Australia is not the first country to implement a price on carbon. In Europe 31 countries have had a penalty applied to polluters since 2005. In the USA, 23 states have a price on pollution. China will run a pilot in five ‘low carbon’ provinces as part of its current five year plan, and India already has a coal tax that works similarly to a carbon price. Even Australia’s neighbor, New Zealand has already priced pollution.

One of the concerns is that the cost of living will increase for an average household. Australian Treasury believes the average household will see an increase of $9.90 a week. For low income earners and pensioners this may be significant but there are two measures that have been introduced as part of the Clean Energy Future Package to soften the impact of these price rises. Firstly, the tax-free threshold will be more than tripled from $6,000 to $18,200. Suddenly about one million people won’t need to pay income tax or file a tax return. People earning less than $80,000 per year will also receive a tax cutoff about $300 per year. Secondly, pensioners and self-funded retirees, as well as family payment recipients and other allowance recipients will see their payments increase. Some people may be better off.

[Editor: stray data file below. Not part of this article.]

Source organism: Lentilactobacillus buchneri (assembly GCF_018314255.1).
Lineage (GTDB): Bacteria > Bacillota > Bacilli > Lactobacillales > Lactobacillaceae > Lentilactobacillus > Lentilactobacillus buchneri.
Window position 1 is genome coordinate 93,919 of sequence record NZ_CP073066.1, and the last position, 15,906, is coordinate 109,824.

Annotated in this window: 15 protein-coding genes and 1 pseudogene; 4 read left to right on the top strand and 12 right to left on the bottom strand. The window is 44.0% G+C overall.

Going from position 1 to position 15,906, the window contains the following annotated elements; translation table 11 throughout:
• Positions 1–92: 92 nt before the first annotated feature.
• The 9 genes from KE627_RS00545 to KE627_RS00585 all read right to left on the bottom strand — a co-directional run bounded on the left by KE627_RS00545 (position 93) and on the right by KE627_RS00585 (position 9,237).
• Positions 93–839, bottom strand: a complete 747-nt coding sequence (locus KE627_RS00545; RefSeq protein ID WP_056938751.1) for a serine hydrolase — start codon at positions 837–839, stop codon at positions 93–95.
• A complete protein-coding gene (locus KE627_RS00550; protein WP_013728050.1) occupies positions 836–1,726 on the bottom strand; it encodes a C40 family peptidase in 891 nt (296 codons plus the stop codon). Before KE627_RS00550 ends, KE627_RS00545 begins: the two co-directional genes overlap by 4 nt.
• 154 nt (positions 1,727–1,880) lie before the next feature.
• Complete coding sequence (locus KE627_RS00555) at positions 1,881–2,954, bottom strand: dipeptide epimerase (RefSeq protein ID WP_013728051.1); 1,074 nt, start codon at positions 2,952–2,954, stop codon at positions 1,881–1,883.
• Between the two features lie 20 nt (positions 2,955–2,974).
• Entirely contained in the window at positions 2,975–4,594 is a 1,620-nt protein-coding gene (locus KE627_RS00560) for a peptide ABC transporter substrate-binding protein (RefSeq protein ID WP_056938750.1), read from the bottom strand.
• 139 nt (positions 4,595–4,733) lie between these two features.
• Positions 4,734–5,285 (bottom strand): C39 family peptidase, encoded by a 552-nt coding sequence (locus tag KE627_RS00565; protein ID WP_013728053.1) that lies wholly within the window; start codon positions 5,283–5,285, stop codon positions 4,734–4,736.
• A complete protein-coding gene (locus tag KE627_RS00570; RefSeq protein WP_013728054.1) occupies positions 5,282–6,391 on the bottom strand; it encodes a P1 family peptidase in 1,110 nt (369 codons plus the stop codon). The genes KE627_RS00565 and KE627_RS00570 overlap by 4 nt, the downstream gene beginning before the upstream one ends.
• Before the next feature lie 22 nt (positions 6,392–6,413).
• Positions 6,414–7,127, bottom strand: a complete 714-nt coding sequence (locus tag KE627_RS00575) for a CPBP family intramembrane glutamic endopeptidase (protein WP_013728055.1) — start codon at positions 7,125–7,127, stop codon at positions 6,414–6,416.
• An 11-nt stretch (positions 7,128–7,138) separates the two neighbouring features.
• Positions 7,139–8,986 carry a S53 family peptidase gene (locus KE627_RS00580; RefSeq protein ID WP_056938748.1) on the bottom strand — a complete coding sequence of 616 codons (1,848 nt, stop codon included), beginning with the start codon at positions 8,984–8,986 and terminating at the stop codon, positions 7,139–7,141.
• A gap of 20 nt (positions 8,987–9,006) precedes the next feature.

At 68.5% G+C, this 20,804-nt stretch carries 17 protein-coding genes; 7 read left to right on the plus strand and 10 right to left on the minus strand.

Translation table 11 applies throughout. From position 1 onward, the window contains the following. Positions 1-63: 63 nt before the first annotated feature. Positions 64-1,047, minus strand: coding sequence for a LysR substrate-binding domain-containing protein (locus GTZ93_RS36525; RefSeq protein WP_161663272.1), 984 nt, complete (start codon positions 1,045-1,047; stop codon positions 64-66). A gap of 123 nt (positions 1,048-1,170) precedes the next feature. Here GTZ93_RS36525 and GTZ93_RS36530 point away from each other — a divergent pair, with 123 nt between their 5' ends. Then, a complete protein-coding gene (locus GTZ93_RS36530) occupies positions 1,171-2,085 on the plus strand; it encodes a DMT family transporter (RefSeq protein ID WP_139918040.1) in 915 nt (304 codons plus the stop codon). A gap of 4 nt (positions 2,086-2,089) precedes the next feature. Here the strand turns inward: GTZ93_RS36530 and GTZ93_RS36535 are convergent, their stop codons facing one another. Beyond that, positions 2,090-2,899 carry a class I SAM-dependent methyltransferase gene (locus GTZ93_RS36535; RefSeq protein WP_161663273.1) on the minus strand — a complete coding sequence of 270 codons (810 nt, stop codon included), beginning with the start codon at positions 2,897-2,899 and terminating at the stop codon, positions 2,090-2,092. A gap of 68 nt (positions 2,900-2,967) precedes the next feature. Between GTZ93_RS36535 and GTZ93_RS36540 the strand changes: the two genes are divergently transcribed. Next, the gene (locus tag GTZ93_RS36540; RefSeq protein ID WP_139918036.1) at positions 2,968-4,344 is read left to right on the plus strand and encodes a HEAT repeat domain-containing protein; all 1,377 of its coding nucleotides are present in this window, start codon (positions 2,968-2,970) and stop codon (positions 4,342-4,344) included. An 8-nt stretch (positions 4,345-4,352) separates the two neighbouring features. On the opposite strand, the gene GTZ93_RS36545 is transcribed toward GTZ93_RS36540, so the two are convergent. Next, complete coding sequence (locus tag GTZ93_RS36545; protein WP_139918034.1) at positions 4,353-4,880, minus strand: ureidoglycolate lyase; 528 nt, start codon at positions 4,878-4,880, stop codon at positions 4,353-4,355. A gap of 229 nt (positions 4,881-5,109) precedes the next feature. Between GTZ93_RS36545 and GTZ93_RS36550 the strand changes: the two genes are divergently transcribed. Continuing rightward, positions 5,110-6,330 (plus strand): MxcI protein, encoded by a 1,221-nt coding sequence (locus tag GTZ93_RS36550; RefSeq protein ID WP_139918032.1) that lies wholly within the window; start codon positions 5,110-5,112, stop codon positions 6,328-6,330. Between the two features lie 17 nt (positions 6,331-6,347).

Besides as per this chart, a majority of the price increase is from electricity and gas usage. This is a great opportunity for households to also be proactive about cutting their carbon foot print. This is an opportunity for greatness, not a punishment!

Trying to find legitimate arguments against the carbon tax is a challenge. The arguments seem to be focused on insulting PM Julia Gillard personally or pointing out corruption in other countries related to the running of pollution monitoring. Corruption is evident in many industries and is hardly an argument to support not working towards a better environment.

Now is the time for Australia to take action and head towards a greener future. WWF has a great video regarding the issue. Click here to view it (If you are a fan of a good looking firefighter, there is a pleasant addition for you). WWF invites you to discuss the issue with your colleagues, neighbors or friends by hosting a morning tea. Click here to get a poster to promote your morning tea, the video for you to play, a pamphlet to hand out and a Q&A for you (in case you get asked any questions that the video doesn’t answer). Best of all there are some yummy some cake and gingerbread recipes! Just remember when discussing both sides of the argument don’t just look at what each side is saying but ask the question, “Why would they want to say that?”